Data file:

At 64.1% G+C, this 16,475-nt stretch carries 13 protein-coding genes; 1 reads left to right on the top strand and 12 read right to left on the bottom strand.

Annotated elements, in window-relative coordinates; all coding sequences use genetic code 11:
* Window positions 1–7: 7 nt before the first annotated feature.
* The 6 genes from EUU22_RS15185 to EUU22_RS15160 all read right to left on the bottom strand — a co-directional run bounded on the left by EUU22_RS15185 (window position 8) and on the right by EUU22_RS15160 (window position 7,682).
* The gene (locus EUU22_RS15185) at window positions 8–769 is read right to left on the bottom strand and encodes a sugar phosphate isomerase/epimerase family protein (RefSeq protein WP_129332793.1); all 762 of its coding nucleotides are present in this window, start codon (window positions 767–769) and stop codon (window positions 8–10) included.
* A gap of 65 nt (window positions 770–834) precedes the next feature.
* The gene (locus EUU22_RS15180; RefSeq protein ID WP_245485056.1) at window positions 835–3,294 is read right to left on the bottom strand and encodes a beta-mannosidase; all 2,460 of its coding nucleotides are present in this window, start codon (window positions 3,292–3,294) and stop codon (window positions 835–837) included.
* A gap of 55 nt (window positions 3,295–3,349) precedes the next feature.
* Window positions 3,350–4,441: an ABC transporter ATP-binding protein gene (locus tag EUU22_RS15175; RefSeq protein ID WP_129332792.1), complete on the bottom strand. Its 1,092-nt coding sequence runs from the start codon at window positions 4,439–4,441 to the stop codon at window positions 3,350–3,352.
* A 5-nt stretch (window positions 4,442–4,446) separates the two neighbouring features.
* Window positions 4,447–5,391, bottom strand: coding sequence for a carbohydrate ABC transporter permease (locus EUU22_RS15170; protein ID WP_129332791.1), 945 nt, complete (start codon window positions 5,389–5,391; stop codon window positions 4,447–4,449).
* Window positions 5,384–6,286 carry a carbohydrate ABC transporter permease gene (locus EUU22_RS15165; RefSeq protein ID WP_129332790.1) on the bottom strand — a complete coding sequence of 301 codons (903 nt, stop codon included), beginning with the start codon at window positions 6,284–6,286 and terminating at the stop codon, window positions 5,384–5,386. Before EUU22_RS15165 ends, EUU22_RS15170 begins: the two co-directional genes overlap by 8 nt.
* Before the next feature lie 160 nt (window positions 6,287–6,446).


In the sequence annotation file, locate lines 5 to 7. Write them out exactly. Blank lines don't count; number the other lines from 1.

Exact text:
* The gene (locus EUU22_RS15185) at window positions 8–769 is read right to left on the bottom strand and encodes a sugar phosphate isomerase/epimerase family protein (RefSeq protein WP_129332793.1); all 762 of its coding nucleotides are present in this window, start codon (window positions 767–769) and stop codon (window positions 8–10) included.
* A gap of 65 nt (window positions 770–834) precedes the next feature.
* The gene (locus EUU22_RS15180; RefSeq protein ID WP_245485056.1) at window positions 835–3,294 is read right to left on the bottom strand and encodes a beta-mannosidase; all 2,460 of its coding nucleotides are present in this window, start codon (window positions 3,292–3,294) and stop codon (window positions 835–837) included.